Iowa City – It’s two hours before showtime. The band is just setting up. The sound system could use help; the crackle of distortion pierces the relative silence inside the Mill as the buzzing wait staff preps the back bar of this longtime Iowa City folk-blues club.
Tonight’s performance is sold out.
On stage, David Zollo unwinds behind his keyboard. With a cigarette dangling from his lips, he takes his piano for a test drive and sings a few lyrics. But the feedback persists. While sipping from his glass of Maker’s Mark bourbon, he reaches under the keyboard to fiddle with the amp jack – a little electrical tape and all’s good.
This is routine for Zollo. Whether playing solo or, like this night, with his band the Body Electric, he plugs in more than 200 nights a year. After 18 years as a working musician, dilapidated sound systems are just part of the scene.
“I’m fortunate in that I have a real equanimity to how I look at these gigs,” Zollo said. “Certainly some are better than others, but I love the work and usually can find something edifying at any show.”
Zollo continues on a career path that is getting harder to follow in an age where CD sales are plummeting and digital downloads are becoming the norm. Yet touring, or “gigging,” remains the great equalizer for megastars and emerging talent alike. Artists with the ability to play live, who are willing to make the sacrifices necessary to stay out on the road can recoup lost revenue from music sales, sell a few CDs from the stage and maintain careers as professional musicians.
That adds up to about 50,000 miles annually for Zollo.
“I love to travel and meet people, so the road isn’t that hard for me. My trouble, as recently evidenced, has been substances,” Zollo said.
It’s not that drugs suddenly became an issue for Zollo. They’ve been present since the start of his career, but success, a crazy schedule and endless touring can hide a lot from a person’s family, until the problem becomes unmistakable.
Zollo’s addiction reached that point in February 2008. Prior to a show in Dubuque, police arrested him on a warrant from Iowa City, charging him with a variety of narcotics-related offenses, stemming from his attempted purchase of heroin from an undercover police officer.
This incident was compounded when a few weeks later Zollo fell asleep at the wheel while returning from an early morning radio show in Decorah and swerved off the road, crossing both lanes of traffic before crashing into a ditch on the opposite side of the road.
Amazingly no one was injured, but it did give Zollo a moment of clarity to recognize he needed help.
He went down to Nashville for 30 days of residential treatment at Cumberland Heights, a center for chemical dependency that caters to musicians. He got cleaned up, cut a plea deal on the criminal charges, then dusted himself off and went back to playing music.
“People fill that time, that hole, with different things,” Zollo said. “Some with women, some with booze, some with gambling. For me, dope was the thing.”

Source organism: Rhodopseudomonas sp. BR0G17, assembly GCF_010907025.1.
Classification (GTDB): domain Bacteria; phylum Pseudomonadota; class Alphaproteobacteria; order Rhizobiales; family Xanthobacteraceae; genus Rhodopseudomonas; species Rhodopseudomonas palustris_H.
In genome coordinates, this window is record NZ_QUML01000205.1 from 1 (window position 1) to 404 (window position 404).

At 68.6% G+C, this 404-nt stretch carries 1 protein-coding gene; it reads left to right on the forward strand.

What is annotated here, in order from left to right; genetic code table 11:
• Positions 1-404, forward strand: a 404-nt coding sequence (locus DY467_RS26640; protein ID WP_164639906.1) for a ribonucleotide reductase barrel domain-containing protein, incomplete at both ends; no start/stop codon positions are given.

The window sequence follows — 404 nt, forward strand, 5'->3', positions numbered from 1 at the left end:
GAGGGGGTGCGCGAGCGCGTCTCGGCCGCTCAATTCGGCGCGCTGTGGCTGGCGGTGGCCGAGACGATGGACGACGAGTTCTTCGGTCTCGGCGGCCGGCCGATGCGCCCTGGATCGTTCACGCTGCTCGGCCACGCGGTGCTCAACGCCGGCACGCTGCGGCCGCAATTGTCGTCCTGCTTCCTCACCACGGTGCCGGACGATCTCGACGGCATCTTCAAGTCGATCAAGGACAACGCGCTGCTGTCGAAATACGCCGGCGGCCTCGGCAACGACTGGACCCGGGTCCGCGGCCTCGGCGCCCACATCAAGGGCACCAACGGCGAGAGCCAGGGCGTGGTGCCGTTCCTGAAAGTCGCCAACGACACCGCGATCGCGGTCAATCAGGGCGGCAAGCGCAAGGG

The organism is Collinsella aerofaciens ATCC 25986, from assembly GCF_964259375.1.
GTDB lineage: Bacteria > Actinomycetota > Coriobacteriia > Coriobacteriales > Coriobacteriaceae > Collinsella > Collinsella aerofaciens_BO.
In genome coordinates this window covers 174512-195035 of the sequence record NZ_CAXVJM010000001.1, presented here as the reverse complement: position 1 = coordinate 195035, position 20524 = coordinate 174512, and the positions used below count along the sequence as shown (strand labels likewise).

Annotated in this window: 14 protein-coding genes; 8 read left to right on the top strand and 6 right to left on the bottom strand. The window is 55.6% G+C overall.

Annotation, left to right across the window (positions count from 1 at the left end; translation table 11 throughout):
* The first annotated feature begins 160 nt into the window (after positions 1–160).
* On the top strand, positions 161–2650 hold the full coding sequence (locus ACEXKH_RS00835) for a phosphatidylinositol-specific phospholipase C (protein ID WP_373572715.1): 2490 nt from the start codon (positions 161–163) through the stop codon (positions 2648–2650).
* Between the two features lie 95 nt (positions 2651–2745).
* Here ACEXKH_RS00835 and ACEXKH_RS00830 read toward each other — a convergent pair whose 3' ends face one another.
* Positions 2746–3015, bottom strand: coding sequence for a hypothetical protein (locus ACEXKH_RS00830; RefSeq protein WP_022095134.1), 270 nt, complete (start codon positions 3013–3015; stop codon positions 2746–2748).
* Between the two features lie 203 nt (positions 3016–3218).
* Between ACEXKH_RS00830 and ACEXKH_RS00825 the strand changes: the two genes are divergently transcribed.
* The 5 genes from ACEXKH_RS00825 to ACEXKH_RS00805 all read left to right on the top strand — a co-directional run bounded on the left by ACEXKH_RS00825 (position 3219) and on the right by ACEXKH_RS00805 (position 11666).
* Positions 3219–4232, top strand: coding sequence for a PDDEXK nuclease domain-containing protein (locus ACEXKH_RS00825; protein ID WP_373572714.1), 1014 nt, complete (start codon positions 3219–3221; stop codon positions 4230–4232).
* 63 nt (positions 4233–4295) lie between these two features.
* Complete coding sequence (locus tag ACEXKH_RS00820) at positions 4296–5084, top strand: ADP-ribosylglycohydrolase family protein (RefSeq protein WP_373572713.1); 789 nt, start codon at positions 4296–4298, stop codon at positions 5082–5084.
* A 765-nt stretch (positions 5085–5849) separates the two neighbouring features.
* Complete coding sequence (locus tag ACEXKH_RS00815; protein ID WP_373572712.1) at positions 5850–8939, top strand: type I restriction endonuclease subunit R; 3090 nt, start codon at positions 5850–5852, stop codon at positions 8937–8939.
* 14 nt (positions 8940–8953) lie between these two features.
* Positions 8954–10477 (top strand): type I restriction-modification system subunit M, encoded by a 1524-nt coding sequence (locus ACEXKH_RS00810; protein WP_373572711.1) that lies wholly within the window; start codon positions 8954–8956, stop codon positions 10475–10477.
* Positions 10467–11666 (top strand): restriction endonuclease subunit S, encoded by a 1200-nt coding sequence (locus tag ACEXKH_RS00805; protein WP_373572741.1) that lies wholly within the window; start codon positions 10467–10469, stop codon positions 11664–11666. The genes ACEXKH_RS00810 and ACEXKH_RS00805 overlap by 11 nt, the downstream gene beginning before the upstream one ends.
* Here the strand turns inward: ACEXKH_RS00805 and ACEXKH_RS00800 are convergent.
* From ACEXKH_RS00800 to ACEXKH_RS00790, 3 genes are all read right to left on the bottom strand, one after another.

At 39, the road miles are visible on his face. The life of a working musician doesn’t come with sick leave or matching 401k; play or starve, there’s no in between.
As the show at the Mill is about to begin, Zollo slips off his shoes, preferring the natural feel of playing barefoot. He interlocks his hands and first stretches his arms out in front of his chest, palms outward until his knuckles crack. Then he stretches his hands over and behind his head to limber up his shoulders.
The left leg gets moving, pounding the stage as he counts off time before easing into the first song, “For Hire:”
“When it all came down caught me unaware, I started picking up on all the 1,000 yard stares, sent out to me by the stiffs and the squares on the wire.
Well I looked to the right but my friends was gone, don’t know what I done but it must have been wrong, now all I got left are these silly little songs and I’m for hire, well I’m for hire.”
It’s during shows when Zollo can actually relax, and unwind through his own boogie-woogie style of piano playing.
His shoulder-length brown hair falls into his sleepy eyes, but nothing can conceal the easy smile he shoots the guitar player once the band gets cooking. Let the therapy begin.
Zollo began playing the piano at 3. He attended the Preucil School of Music in Iowa City, one of five institutions in the United States that teaches the Suzuki Method, emphasizing memorization and ear training.
Music was in his blood, coming from his grandfather, Payson Re, who led the orchestra at New York’s famed Stork Club from the 1930s to the ’50s.
By Zollo’s early teens he was entertaining gatherings at his parents’ house with spot-on covers of Ray Charles and New Orleans legend Huey “Piano” Smith.
College briefly interrupted Zollo’s musical progression, but in 1991, during his senior year at the University of Iowa, family friend and Iowa blues piano legend Patrick Hazell overheard him playing in his father’s home office and declared him ready for the stage.
That was the end of college for Zollo. Hazell arranged a spot for him in a benefit show at the Deadwood in Iowa City, and Zollo dropped out cold turkey, 14 hours shy of a degree, without regret.
Within six months, David, now 22, joined four other musicians – guitarist Ruairi Fennessey, Darren Matthews on slide, bassist Dustin Conner and percussionist Brad Engeldinger – to form High and Lonesome, an uptempo Southern-styled rock band, fused with an alt-country twist, that played original tunes.